When talking about social media, an online safety and privacy 101 lesson is always important, although most people choose to skip it. However, doing so is a foolish act, as you’ll be more vulnerable to attacks. Not being able to comprehend what you’re getting in to is one thing, but you can put others at risk too, even if your intentions were the purest. Such unfortunate event can occur when parents post pictures, cute GIFs or videos of their children on their favorite social networks. Either the best Christmas gift reaction or the cute tree they played in the most tedious school play – whatever parents publish can lead to a whole lot of problems. Remember that when they grow up, they’ll already have seen their life exposed online without consent, giving them a digital identity and background created by someone else.
To Publish or Not to Publish
That’s the question! You don’t need to stop posting your beloved children’s pictures. You can still do it, but ask for their permission first after you’ve made them aware of the various ins and outs of social sharing. In case they’re just too young to know what you’re talking about, consider not doing it in the first place. If you’re a parent, you know how concerned you are when they go online, whatever dangers they can be stepping in, how many hours they spend looking at the screen or what content they access. That’s why you should be concerned about exposing their lives online too, even more when they don’t know about it.
With this in mind, the French government is already applying penalties of up to a year in prison and a fine of more than $45,000 for parents who publish “intimate details of their children without their consent”. This gets even scarier if we consider that, according to Nominet, a child will have around 1,000 online appearances before they turn 5, something as 200 unauthorized pictures per year.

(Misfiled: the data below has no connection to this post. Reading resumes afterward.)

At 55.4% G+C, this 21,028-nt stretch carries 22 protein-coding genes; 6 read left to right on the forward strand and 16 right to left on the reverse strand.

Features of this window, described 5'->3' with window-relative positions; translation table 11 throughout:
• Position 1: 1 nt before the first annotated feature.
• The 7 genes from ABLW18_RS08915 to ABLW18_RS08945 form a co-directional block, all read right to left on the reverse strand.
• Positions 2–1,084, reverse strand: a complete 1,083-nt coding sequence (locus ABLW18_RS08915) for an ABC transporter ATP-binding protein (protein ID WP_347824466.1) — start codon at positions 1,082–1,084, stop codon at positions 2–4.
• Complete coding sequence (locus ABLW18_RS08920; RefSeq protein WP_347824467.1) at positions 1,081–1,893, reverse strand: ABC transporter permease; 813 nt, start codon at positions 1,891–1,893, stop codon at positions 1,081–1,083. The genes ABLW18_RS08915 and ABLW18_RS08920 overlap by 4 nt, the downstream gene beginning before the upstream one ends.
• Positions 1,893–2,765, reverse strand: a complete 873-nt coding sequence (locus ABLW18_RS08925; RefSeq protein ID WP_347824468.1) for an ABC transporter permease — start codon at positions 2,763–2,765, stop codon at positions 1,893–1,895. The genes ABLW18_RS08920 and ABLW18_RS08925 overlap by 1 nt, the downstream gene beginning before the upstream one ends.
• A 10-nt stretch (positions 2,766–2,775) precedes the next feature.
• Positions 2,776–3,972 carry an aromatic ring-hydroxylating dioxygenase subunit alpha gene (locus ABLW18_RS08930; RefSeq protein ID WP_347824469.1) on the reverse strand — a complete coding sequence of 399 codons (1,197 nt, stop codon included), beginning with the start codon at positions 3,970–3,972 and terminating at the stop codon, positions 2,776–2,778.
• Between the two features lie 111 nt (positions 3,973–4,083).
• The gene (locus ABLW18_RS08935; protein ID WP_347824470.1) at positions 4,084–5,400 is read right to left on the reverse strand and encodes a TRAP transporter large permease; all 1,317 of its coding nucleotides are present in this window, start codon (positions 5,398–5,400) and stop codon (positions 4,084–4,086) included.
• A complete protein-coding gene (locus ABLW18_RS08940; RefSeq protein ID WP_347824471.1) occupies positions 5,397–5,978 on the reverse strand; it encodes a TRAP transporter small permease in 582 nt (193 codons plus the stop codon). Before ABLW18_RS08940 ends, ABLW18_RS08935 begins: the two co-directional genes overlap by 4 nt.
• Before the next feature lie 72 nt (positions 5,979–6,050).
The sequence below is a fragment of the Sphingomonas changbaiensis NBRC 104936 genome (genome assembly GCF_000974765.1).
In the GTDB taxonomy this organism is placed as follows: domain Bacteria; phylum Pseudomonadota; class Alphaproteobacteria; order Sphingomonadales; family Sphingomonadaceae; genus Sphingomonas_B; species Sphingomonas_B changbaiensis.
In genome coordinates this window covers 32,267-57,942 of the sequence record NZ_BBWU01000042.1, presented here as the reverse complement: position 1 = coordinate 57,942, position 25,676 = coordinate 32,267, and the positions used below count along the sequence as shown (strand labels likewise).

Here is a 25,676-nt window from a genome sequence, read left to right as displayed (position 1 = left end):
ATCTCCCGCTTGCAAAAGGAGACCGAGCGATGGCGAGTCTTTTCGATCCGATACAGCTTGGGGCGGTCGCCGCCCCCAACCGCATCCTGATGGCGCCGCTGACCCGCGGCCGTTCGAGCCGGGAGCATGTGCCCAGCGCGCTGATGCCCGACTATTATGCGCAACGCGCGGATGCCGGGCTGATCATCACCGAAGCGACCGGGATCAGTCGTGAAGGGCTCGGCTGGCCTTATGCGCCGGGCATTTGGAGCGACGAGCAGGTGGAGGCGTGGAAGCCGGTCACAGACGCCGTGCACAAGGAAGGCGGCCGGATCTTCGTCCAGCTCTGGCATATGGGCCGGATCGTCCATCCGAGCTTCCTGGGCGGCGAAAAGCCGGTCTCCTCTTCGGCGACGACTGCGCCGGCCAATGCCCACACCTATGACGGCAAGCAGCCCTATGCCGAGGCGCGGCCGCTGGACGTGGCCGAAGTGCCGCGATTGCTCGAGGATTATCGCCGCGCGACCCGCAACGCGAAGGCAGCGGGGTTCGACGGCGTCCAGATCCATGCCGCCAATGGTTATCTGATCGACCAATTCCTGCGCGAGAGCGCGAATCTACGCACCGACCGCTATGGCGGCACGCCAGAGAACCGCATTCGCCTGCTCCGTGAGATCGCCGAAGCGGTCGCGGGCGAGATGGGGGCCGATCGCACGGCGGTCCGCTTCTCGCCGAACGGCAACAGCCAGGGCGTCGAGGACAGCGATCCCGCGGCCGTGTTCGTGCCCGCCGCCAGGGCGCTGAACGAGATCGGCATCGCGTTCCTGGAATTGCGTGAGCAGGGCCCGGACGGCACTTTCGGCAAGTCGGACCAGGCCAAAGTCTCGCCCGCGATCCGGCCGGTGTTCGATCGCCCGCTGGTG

The Sharing Fever
Going overboard when it comes to posting pictures is the main problem here. Oversharing is the core reason why authorities step in. Do you really need to post 200 pictures of your child each year? Not sharing a single picture of your family doesn’t mean you don’t care about them or that you’re a bad parent. In fact, given the circumstances, don’t you think it can even mean the opposite? Furthermore, this way you are much less likely to get your pictures stolen, as according to the same source around 53% of people have already uploaded photos of a kid that wasn’t their own.
Nevertheless, if you simply can’t live without exhibiting your child as the proudest moment of your life, remember to be as discreet and prudent as possible. Reviewing your account’s privacy features, avoiding posting other additional information like the children’s name and asking your child if he/she likes the photos are all great ways to assure a healthier online life. Remember that you don’t need anyone to virtually approve your parenting skills so, most of all, stop oversharing.
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